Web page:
Sure, experienced traders will make money playing the swings in these beaten down names but most traders and investors should continue steering clear of energy (XLE), Metals and Mining (XME), Oil & Gas Exploration (XOP) and commodities (GSG) in general because downside risks remain too high

As far as oil, I agree with BP's CEO Bob Dudley, the slump in global oil prices could hit bottom in early 2016 but prices are likely to remain low for the next couple of years. I personally see oil prices heading to the mid to low 20s in the first half of the year and they will stay low for a very long time, especially if global deflation sets in (keep shorting oil futures and the CAD on any pop!).

If you are dead set on investing in this space, go for quality names with great balance sheets and avoid over-leveraged names which will go bankrupt in a deflationary world. 

Emerging Markets

Emerging markets look like another classic boom bust story and we're now living through the bust cycle. Deflation is wreaking havoc in China and Japan and I would continue steering clear of Chinese (FXI) and emerging markets shares (EEM) altogether in 2016.

Healthcare and Biotech

In late August 2015, I recommended loading up on biotechs and still like this sector a lot. But as the risks of global deflation rise, RISK OFF markets will dominate in 2016 and it will mean a lot more volatility for high flying, high beta and speculative biotech stocks. Still, there are great opportunities in this sector and even though some analysts are focusing only on big names, it's some of the smaller names that I think have great potential going forward. 

What is clear to me however is that demographic shifts around the world augur well for Healthcare (XLV), big (IBB) and small (XBI) biotech stocks but it will be volatile and there will be many winners & losers in this space. This is why I track the top biotech and healthcare funds to see where they are focusing their attention.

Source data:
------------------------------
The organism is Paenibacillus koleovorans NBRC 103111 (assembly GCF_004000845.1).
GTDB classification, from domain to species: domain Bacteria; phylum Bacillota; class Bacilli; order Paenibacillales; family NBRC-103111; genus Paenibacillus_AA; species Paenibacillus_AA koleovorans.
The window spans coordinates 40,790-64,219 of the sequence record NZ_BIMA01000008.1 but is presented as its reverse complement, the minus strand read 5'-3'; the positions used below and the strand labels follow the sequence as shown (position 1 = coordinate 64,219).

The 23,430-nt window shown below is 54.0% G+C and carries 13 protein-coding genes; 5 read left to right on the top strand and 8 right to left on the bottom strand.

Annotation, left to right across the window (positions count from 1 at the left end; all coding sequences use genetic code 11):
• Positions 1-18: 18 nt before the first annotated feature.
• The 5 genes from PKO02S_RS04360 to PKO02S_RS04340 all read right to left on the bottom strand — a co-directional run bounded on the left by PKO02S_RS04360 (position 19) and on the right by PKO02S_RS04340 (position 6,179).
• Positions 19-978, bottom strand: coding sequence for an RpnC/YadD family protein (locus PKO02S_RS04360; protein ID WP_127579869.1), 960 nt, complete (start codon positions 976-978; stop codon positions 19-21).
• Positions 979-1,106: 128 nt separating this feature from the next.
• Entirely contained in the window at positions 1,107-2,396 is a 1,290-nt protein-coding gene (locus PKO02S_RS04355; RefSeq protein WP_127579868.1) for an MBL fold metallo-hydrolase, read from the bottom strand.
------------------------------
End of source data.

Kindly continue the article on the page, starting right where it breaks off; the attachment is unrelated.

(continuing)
It's not just energy and commodity names that got hit in 2015.  A lot of retail stocks (XRT) like Macy's (M), Michael Kors (KORS) and Wal-Mart (WMT) also got clobbered in 2015 and this despite the huge drop in oil and gas prices. This is particularly worrisome because it means Americans are spending less, saving more and paying off their huge debts (all of which reinforces deflation coming to America). Stocks like Amazon (AMZN) soared in 2015 because in a deflationary world, price and convenience matter more than ever (still, be careful with this high flyer, as a pairs trade, I would short Amazon and go long Wal-Mart in 2016!!).

Bonds, Utilities and High Dividend Stocks, and Financials

These are all related. Billionaire Paul Singer expanded his "bigger short" thesis and lots of people are very nervous on bonds, especially high yield bonds (HYG) which are reeling as oil prices keep dropping. Still, even though I see continued weakness in high yield, I don't think the high yield blow-up will crash markets.

And even though the Fed is quite stupidly raising rates in the absence of inflation, this will only make its deflation problem worse down the road, which is very bond friendly.

Importantly, keep your eye on the 5-year, 5-year forward inflation expectation rate courtesy of the St-Louis Fed (click on image):

This chart isn't exactly screaming for higher rates and I'm worried that if the Fed goes ahead and raises rates gradually in a world full of deflation, inflation expectations will keep going lower.